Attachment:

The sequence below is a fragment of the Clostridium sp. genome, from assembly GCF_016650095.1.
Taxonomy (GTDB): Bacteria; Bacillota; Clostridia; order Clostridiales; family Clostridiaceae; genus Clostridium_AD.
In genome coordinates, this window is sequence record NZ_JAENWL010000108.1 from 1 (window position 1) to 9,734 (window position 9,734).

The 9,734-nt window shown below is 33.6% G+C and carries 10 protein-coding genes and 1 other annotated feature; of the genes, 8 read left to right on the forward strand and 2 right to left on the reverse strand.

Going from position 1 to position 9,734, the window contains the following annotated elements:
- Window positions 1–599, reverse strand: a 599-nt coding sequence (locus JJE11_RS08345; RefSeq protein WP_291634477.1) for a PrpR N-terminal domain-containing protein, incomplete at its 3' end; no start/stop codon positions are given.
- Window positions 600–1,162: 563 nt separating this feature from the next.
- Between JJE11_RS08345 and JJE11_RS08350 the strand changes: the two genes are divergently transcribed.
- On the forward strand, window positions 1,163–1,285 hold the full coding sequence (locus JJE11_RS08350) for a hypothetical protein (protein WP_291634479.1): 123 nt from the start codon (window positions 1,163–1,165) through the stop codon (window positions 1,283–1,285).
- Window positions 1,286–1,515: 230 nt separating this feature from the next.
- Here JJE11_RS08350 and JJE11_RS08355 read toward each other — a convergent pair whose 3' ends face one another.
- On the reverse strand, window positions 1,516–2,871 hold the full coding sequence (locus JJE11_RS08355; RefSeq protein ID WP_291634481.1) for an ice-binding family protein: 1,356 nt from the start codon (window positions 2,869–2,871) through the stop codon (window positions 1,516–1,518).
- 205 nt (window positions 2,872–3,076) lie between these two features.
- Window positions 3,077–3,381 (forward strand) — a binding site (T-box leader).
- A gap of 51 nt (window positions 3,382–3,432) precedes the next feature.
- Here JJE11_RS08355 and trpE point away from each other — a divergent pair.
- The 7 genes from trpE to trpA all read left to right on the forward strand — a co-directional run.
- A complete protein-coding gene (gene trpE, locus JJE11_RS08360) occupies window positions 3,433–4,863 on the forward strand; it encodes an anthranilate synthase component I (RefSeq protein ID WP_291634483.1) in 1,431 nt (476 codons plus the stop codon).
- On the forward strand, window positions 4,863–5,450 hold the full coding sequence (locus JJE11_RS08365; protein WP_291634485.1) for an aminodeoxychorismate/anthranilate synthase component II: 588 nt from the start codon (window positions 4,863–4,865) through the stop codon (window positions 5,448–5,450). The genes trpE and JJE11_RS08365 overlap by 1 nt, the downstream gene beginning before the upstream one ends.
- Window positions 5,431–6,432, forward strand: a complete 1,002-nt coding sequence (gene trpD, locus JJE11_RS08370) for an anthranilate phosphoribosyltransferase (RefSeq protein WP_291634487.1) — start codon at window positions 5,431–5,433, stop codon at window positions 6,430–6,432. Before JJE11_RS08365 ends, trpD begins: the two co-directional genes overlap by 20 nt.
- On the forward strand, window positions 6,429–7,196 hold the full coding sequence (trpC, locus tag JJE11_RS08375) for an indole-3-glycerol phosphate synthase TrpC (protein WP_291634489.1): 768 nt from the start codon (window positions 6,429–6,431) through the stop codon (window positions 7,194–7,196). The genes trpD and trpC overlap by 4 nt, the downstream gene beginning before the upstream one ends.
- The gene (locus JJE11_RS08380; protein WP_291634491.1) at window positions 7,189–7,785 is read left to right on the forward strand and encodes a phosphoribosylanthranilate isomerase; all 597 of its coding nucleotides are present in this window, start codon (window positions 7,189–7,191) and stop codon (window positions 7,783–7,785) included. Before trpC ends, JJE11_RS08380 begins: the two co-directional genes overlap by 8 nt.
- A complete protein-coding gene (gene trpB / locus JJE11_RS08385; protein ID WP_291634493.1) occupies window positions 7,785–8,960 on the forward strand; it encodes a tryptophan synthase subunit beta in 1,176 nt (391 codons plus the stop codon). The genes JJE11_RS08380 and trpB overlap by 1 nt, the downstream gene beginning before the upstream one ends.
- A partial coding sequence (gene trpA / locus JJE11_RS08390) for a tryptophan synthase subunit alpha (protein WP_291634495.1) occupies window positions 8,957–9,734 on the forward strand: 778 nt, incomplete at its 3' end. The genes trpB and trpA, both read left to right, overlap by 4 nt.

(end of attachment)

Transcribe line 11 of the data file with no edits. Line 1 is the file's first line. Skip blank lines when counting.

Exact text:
- Here JJE11_RS08350 and JJE11_RS08355 read toward each other — a convergent pair whose 3' ends face one another.